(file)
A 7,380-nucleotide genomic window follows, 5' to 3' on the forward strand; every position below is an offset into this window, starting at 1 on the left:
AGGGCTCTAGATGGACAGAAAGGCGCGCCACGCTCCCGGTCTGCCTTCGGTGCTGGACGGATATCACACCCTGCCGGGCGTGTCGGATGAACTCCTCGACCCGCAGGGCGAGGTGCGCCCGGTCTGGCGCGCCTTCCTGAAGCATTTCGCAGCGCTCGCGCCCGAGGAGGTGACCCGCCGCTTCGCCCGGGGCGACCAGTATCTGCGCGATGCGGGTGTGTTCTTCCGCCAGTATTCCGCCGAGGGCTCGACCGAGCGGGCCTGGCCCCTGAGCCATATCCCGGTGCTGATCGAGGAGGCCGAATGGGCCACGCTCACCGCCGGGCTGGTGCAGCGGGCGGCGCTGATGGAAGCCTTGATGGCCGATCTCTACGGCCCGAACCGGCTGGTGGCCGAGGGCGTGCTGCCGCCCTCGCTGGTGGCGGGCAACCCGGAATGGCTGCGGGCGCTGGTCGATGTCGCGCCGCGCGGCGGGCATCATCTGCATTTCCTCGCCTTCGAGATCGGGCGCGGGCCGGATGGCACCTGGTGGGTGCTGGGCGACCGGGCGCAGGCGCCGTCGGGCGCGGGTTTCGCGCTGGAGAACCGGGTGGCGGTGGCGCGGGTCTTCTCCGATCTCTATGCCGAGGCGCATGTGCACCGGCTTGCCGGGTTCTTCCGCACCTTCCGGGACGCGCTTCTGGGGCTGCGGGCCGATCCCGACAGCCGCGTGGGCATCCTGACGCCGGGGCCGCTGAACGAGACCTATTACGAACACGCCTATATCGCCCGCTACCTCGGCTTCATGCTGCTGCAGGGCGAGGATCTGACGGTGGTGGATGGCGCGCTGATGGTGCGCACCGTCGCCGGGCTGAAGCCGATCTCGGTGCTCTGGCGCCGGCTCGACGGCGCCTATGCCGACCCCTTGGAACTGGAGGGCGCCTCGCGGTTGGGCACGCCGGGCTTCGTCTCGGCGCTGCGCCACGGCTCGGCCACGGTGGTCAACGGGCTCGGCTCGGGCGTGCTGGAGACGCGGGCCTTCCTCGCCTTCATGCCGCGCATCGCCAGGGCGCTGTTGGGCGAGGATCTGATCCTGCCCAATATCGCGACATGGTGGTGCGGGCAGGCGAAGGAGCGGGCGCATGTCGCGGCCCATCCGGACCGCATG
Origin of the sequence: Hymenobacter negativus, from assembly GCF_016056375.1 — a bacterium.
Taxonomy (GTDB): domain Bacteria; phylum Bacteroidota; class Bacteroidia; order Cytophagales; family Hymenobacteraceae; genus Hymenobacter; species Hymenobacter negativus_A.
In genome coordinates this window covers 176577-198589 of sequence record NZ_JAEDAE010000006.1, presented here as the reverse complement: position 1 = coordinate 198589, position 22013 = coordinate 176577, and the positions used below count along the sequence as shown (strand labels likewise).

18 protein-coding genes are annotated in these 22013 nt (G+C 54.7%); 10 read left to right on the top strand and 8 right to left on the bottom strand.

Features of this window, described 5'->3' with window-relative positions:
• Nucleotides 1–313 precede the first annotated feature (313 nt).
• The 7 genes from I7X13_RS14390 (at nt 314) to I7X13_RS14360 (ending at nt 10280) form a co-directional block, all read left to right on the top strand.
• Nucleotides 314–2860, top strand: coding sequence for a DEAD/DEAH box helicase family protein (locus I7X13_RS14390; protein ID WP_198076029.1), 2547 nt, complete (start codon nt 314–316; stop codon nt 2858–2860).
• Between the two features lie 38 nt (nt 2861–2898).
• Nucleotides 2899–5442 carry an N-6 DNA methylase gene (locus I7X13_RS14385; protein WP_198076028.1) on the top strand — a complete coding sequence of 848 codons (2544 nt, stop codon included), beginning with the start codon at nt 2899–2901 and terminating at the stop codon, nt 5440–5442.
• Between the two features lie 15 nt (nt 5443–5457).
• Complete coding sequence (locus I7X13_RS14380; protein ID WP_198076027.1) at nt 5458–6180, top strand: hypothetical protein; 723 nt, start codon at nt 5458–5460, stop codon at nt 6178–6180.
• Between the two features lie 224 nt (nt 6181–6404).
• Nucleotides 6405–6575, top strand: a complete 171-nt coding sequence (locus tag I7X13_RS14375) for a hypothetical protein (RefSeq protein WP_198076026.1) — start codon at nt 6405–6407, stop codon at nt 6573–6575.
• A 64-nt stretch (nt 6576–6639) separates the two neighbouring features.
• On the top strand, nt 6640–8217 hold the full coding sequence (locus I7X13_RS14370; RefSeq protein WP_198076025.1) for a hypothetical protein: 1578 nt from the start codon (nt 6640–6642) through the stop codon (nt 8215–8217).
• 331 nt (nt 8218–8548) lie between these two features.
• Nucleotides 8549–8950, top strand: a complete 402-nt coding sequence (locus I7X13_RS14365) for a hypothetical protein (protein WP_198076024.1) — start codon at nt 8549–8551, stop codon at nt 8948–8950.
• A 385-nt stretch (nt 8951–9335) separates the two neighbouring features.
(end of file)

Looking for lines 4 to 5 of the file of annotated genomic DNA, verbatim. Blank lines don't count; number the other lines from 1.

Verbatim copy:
Taxonomy (GTDB): domain Bacteria; phylum Bacteroidota; class Bacteroidia; order Cytophagales; family Hymenobacteraceae; genus Hymenobacter; species Hymenobacter negativus_A.
In genome coordinates this window covers 176577-198589 of sequence record NZ_JAEDAE010000006.1, presented here as the reverse complement: position 1 = coordinate 198589, position 22013 = coordinate 176577, and the positions used below count along the sequence as shown (strand labels likewise).